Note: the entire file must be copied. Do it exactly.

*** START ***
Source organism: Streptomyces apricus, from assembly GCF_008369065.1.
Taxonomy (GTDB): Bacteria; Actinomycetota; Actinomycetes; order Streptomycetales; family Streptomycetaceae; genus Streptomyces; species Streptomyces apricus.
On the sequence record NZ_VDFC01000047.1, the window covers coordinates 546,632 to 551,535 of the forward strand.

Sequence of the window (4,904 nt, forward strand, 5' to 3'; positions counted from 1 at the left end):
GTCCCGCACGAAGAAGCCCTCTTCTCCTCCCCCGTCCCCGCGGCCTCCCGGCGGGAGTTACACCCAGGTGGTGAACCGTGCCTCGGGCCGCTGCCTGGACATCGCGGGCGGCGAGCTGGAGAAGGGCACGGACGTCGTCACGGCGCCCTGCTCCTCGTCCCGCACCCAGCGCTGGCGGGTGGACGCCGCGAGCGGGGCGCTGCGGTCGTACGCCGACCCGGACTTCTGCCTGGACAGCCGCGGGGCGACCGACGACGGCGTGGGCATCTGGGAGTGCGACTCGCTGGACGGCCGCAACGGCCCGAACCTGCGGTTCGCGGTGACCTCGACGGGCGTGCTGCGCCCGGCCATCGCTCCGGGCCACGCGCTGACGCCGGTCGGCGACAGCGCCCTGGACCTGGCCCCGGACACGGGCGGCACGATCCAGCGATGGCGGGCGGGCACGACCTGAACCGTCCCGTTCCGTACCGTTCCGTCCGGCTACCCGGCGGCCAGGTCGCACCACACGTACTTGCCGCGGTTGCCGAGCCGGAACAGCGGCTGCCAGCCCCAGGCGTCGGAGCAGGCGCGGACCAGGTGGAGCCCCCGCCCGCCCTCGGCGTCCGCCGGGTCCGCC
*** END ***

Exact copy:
Source organism: Streptomyces apricus, from assembly GCF_008369065.1.
Taxonomy (GTDB): Bacteria; Actinomycetota; Actinomycetes; order Streptomycetales; family Streptomycetaceae; genus Streptomyces; species Streptomyces apricus.
On the sequence record NZ_VDFC01000047.1, the window covers coordinates 546,632 to 551,535 of the forward strand.

Sequence of the window (4,904 nt, forward strand, 5' to 3'; positions counted from 1 at the left end):
GTCCCGCACGAAGAAGCCCTCTTCTCCTCCCCCGTCCCCGCGGCCTCCCGGCGGGAGTTACACCCAGGTGGTGAACCGTGCCTCGGGCCGCTGCCTGGACATCGCGGGCGGCGAGCTGGAGAAGGGCACGGACGTCGTCACGGCGCCCTGCTCCTCGTCCCGCACCCAGCGCTGGCGGGTGGACGCCGCGAGCGGGGCGCTGCGGTCGTACGCCGACCCGGACTTCTGCCTGGACAGCCGCGGGGCGACCGACGACGGCGTGGGCATCTGGGAGTGCGACTCGCTGGACGGCCGCAACGGCCCGAACCTGCGGTTCGCGGTGACCTCGACGGGCGTGCTGCGCCCGGCCATCGCTCCGGGCCACGCGCTGACGCCGGTCGGCGACAGCGCCCTGGACCTGGCCCCGGACACGGGCGGCACGATCCAGCGATGGCGGGCGGGCACGACCTGAACCGTCCCGTTCCGTACCGTTCCGTCCGGCTACCCGGCGGCCAGGTCGCACCACACGTACTTGCCGCGGTTGCCGAGCCGGAACAGCGGCTGCCAGCCCCAGGCGTCGGAGCAGGCGCGGACCAGGTGGAGCCCCCGCCCGCCCTCGGCGTCCGCCGGGTCCGCC